38. A Gulcubuk, K Altunatmaz, K Sonmez, D Haktanir-Yatkin, H Uzun, A Gurel, S Aydin, S: Effects of curcumin on tumour necrosis factor-alpha and interleukin-6 in the late phase of experimental acute pancreatitis. J Vet Med A Physiol Pathol Clin Med 53, 49-54 (2006)
39. NY Tang, JS Yang, YH Chang, HF Lu, TC Hsia, WC Lin, JG Chung: Effects of wogonin on the levels of cytokines and functions of leukocytes associated with NF-kappa B expression in Sprague-Dawley rats. In vivo 20, 527-532 (2006)
40. S Ahmed, H Marotte, K Kwan, JH Ruth, PL Campbell, BJ Rabquer, A Pakozdi, AE Koch: Epigallocatechin-3-gallate inhibits IL-6 synthesis and suppresses transsignaling by enhancing soluble gp130 production. Proc Natl Acad Sci U S A 105, 14692-14697 (2008)
41. Y Xu, Y Xue, Y Wang, D Feng, S Lin, L Xu: Multiple-modulation effects of Oridonin on the production of proinflammatory cytokines and neurotrophic factors in LPS-activated microglia. Int Immunopharmacol 9, 360-365 (2009)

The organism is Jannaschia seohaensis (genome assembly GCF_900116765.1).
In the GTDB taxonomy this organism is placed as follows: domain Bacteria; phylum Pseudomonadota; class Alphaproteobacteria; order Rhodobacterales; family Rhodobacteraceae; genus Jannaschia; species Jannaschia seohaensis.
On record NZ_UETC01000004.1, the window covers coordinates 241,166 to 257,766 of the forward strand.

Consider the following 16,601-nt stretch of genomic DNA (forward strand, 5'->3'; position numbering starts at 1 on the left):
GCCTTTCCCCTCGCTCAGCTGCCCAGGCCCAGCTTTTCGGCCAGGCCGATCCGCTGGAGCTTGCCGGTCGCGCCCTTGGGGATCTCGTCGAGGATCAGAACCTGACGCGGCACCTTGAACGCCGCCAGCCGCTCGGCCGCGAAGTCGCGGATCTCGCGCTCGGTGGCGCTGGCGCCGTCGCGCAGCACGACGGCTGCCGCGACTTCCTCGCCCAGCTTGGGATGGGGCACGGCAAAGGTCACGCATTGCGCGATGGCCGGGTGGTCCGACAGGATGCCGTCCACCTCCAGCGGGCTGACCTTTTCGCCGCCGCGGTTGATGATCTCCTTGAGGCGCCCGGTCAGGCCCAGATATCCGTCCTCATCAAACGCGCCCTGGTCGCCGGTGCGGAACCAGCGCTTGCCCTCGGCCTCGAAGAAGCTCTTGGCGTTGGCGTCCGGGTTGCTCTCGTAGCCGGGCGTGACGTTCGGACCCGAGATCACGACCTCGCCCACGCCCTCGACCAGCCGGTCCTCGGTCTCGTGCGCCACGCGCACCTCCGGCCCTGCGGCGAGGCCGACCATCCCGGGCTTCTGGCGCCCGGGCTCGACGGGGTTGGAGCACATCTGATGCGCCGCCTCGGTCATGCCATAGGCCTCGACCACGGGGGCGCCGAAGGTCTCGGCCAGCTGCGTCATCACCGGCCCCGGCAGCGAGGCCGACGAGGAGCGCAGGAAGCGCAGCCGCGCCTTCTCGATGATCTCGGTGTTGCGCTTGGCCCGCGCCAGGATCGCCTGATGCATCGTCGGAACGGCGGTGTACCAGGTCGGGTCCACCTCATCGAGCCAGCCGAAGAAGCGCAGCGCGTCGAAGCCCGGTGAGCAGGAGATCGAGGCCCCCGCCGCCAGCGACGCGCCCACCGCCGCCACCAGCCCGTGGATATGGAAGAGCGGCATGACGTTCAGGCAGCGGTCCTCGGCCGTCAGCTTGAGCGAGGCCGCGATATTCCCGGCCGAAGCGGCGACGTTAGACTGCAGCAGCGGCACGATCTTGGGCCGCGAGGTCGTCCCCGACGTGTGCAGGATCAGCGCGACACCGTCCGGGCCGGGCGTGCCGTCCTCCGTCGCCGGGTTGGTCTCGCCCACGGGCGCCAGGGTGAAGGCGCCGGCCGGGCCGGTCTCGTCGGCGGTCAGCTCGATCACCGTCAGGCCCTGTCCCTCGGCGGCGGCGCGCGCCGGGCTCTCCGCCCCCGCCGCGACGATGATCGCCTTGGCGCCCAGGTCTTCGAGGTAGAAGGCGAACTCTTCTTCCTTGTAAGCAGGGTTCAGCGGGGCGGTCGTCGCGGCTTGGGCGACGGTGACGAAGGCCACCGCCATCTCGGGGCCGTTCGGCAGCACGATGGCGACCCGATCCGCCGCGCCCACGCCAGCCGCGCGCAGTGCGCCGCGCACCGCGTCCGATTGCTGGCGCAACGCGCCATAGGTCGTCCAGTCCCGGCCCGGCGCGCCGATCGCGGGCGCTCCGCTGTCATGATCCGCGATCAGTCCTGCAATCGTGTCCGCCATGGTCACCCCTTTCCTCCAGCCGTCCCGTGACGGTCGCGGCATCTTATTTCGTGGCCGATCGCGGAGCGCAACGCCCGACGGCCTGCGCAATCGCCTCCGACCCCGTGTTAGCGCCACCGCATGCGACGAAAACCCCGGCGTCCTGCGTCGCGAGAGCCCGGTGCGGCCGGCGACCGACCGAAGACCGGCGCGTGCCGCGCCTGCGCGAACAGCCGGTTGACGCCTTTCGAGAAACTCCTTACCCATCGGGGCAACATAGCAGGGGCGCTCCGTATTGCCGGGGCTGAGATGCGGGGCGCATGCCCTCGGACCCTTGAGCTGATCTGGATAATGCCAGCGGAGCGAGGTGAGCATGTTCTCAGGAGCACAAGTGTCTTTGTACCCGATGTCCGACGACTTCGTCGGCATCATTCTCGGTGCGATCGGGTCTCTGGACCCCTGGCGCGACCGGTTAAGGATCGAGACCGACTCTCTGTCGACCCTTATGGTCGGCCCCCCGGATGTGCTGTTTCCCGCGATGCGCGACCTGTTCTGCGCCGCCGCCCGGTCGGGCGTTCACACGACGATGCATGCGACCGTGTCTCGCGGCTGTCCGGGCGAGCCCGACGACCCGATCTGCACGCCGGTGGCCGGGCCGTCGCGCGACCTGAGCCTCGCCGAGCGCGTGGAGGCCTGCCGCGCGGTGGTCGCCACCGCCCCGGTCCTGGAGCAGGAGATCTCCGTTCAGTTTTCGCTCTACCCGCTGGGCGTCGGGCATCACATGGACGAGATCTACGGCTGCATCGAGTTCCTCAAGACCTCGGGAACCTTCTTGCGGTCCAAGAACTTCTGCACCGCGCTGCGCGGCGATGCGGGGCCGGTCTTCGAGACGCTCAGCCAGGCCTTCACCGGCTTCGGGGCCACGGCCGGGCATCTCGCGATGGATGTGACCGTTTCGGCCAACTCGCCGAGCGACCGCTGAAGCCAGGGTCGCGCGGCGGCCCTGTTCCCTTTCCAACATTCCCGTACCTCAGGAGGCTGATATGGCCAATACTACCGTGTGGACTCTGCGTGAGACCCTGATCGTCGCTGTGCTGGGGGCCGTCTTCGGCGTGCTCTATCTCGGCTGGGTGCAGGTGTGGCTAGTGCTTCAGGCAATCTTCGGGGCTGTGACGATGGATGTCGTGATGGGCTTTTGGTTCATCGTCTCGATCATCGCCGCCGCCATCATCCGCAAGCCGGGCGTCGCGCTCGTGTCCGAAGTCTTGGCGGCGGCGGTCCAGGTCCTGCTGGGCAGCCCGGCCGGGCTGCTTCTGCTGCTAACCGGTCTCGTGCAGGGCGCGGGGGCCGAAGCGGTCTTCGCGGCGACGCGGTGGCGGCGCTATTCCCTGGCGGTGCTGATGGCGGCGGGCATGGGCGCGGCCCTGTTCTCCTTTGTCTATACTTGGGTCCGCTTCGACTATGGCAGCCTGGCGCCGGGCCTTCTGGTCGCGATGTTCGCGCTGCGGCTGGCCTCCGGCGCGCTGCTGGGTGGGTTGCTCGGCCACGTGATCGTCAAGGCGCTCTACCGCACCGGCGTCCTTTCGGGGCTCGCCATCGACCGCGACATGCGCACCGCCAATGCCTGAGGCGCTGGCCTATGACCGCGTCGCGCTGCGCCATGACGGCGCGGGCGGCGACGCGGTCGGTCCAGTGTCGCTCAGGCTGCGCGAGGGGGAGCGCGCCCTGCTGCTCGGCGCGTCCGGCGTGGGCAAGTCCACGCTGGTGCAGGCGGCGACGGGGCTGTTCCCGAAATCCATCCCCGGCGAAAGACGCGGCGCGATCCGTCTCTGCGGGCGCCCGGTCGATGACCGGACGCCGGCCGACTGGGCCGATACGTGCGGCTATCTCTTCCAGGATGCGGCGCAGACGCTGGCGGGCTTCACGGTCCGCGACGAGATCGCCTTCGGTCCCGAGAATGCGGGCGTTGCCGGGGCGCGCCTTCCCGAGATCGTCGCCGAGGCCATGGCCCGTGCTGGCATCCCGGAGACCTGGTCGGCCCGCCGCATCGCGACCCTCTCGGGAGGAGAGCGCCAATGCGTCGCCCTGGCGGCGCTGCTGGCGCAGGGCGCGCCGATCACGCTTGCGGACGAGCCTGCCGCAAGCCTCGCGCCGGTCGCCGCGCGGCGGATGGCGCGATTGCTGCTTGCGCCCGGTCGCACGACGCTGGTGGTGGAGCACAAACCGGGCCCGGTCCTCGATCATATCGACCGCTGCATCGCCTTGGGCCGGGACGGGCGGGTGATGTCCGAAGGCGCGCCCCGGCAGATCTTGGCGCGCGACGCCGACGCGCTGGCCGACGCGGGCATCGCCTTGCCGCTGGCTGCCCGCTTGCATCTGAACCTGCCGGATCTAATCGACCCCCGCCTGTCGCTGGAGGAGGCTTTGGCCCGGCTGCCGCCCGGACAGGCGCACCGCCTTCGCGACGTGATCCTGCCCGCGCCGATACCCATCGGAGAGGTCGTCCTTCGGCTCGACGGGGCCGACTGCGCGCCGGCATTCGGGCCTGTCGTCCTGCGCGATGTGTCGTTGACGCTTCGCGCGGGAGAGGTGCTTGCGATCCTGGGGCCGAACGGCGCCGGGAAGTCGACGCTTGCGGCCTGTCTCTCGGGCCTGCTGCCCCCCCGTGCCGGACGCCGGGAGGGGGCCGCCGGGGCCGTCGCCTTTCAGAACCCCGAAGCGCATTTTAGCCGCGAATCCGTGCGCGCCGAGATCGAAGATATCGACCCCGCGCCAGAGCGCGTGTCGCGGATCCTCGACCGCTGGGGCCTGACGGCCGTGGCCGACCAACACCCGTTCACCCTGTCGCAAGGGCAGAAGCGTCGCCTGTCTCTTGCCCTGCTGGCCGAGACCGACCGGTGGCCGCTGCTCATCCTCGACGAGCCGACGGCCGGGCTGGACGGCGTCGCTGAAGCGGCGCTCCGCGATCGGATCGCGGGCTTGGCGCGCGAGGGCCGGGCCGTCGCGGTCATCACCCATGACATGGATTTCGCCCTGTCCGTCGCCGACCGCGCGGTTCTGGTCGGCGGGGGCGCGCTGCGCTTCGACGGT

42. JH Seo, KJ Jeong, WJ Oh, HJ Sul, JS Sohn, YK Kim, Y Cho do, JK Kang, CG Park, HY Lee: Lysophosphatidic acid induces STAT3 phosphorylation and ovarian cancer cell motility: their inhibition by curcumin. Cancer Lett 288, 50-56 (2010)
44. A Ventura, DG Kirsch, ME Mclaughlin, DA Tuveson, J Grimm, L Lintault, J Newman, EE Reczek, R Weissleder, T Jacks: Restoration of p53 function leads to tumour regression in vivo. Nature 445, 661-665 (2007)
47. S Chen, Q Ruan, E Bedner, A Deptala, X Wang, TC Hsieh, F Traganos, Z Darzynkiewicz: Effects of the flavonoid baicalin and its metabolite baicalein on androgen receptor expression, cell cycle progression and apoptosis of prostate cancer cell lines. Cell Proliferat 34, 293-304 (2001)